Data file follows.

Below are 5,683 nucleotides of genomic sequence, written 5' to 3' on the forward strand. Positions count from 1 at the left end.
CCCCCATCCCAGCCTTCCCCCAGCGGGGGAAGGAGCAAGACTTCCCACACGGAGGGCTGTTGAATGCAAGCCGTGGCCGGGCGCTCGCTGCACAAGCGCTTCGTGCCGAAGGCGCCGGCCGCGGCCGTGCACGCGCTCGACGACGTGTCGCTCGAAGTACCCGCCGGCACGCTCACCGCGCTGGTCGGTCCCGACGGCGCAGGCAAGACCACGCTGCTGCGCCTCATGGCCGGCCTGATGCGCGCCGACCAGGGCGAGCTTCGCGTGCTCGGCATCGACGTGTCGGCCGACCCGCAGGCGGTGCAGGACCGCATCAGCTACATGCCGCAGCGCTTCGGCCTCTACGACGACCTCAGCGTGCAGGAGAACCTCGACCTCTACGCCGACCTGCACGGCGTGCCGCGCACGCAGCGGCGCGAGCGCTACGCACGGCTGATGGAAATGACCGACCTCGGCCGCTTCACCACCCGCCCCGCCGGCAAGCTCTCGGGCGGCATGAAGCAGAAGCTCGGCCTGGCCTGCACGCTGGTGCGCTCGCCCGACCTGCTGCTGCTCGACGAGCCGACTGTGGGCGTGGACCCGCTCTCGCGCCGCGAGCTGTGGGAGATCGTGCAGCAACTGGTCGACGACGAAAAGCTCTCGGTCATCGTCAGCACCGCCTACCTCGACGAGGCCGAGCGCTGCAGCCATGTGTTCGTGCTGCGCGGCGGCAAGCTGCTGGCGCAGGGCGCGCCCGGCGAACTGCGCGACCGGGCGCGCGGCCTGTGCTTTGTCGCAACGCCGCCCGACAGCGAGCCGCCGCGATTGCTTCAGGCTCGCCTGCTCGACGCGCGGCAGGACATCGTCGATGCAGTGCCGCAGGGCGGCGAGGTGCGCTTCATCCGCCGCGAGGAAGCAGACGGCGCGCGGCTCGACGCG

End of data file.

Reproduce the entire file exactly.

Below are 5,683 nucleotides of genomic sequence, written 5' to 3' on the forward strand. Positions count from 1 at the left end.
CCCCCATCCCAGCCTTCCCCCAGCGGGGGAAGGAGCAAGACTTCCCACACGGAGGGCTGTTGAATGCAAGCCGTGGCCGGGCGCTCGCTGCACAAGCGCTTCGTGCCGAAGGCGCCGGCCGCGGCCGTGCACGCGCTCGACGACGTGTCGCTCGAAGTACCCGCCGGCACGCTCACCGCGCTGGTCGGTCCCGACGGCGCAGGCAAGACCACGCTGCTGCGCCTCATGGCCGGCCTGATGCGCGCCGACCAGGGCGAGCTTCGCGTGCTCGGCATCGACGTGTCGGCCGACCCGCAGGCGGTGCAGGACCGCATCAGCTACATGCCGCAGCGCTTCGGCCTCTACGACGACCTCAGCGTGCAGGAGAACCTCGACCTCTACGCCGACCTGCACGGCGTGCCGCGCACGCAGCGGCGCGAGCGCTACGCACGGCTGATGGAAATGACCGACCTCGGCCGCTTCACCACCCGCCCCGCCGGCAAGCTCTCGGGCGGCATGAAGCAGAAGCTCGGCCTGGCCTGCACGCTGGTGCGCTCGCCCGACCTGCTGCTGCTCGACGAGCCGACTGTGGGCGTGGACCCGCTCTCGCGCCGCGAGCTGTGGGAGATCGTGCAGCAACTGGTCGACGACGAAAAGCTCTCGGTCATCGTCAGCACCGCCTACCTCGACGAGGCCGAGCGCTGCAGCCATGTGTTCGTGCTGCGCGGCGGCAAGCTGCTGGCGCAGGGCGCGCCCGGCGAACTGCGCGACCGGGCGCGCGGCCTGTGCTTTGTCGCAACGCCGCCCGACAGCGAGCCGCCGCGATTGCTTCAGGCTCGCCTGCTCGACGCGCGGCAGGACATCGTCGATGCAGTGCCGCAGGGCGGCGAGGTGCGCTTCATCCGCCGCGAGGAAGCAGACGGCGCGCGGCTCGACGCG